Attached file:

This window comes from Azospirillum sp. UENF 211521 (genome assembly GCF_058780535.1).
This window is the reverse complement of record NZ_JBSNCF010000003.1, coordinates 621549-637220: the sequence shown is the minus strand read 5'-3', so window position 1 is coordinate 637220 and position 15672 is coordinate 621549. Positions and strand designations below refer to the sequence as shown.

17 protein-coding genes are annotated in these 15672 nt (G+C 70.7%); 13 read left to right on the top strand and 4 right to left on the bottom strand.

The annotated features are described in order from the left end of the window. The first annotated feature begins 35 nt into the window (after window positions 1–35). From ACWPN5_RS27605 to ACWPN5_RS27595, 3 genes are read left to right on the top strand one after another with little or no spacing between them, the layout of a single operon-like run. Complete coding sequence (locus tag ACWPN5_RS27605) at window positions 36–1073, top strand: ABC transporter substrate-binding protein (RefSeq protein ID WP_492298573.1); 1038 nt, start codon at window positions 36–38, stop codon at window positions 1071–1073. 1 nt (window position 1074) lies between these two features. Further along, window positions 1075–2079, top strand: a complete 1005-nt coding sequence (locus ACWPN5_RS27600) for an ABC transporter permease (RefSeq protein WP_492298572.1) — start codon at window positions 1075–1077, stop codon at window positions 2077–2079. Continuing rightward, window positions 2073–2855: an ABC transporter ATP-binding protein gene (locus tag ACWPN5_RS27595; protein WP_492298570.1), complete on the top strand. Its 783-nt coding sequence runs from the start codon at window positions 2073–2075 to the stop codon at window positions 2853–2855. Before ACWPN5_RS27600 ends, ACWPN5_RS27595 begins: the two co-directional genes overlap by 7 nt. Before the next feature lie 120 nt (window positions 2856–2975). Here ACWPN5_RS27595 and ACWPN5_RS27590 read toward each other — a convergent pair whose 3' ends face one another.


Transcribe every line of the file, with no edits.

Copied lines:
This window comes from Azospirillum sp. UENF 211521 (genome assembly GCF_058780535.1).
This window is the reverse complement of record NZ_JBSNCF010000003.1, coordinates 621549-637220: the sequence shown is the minus strand read 5'-3', so window position 1 is coordinate 637220 and position 15672 is coordinate 621549. Positions and strand designations below refer to the sequence as shown.

17 protein-coding genes are annotated in these 15672 nt (G+C 70.7%); 13 read left to right on the top strand and 4 right to left on the bottom strand.

The annotated features are described in order from the left end of the window. The first annotated feature begins 35 nt into the window (after window positions 1–35). From ACWPN5_RS27605 to ACWPN5_RS27595, 3 genes are read left to right on the top strand one after another with little or no spacing between them, the layout of a single operon-like run. Complete coding sequence (locus tag ACWPN5_RS27605) at window positions 36–1073, top strand: ABC transporter substrate-binding protein (RefSeq protein ID WP_492298573.1); 1038 nt, start codon at window positions 36–38, stop codon at window positions 1071–1073. 1 nt (window position 1074) lies between these two features. Further along, window positions 1075–2079, top strand: a complete 1005-nt coding sequence (locus ACWPN5_RS27600) for an ABC transporter permease (RefSeq protein WP_492298572.1) — start codon at window positions 1075–1077, stop codon at window positions 2077–2079. Continuing rightward, window positions 2073–2855: an ABC transporter ATP-binding protein gene (locus tag ACWPN5_RS27595; protein WP_492298570.1), complete on the top strand. Its 783-nt coding sequence runs from the start codon at window positions 2073–2075 to the stop codon at window positions 2853–2855. Before ACWPN5_RS27600 ends, ACWPN5_RS27595 begins: the two co-directional genes overlap by 7 nt. Before the next feature lie 120 nt (window positions 2856–2975). Here ACWPN5_RS27595 and ACWPN5_RS27590 read toward each other — a convergent pair whose 3' ends face one another.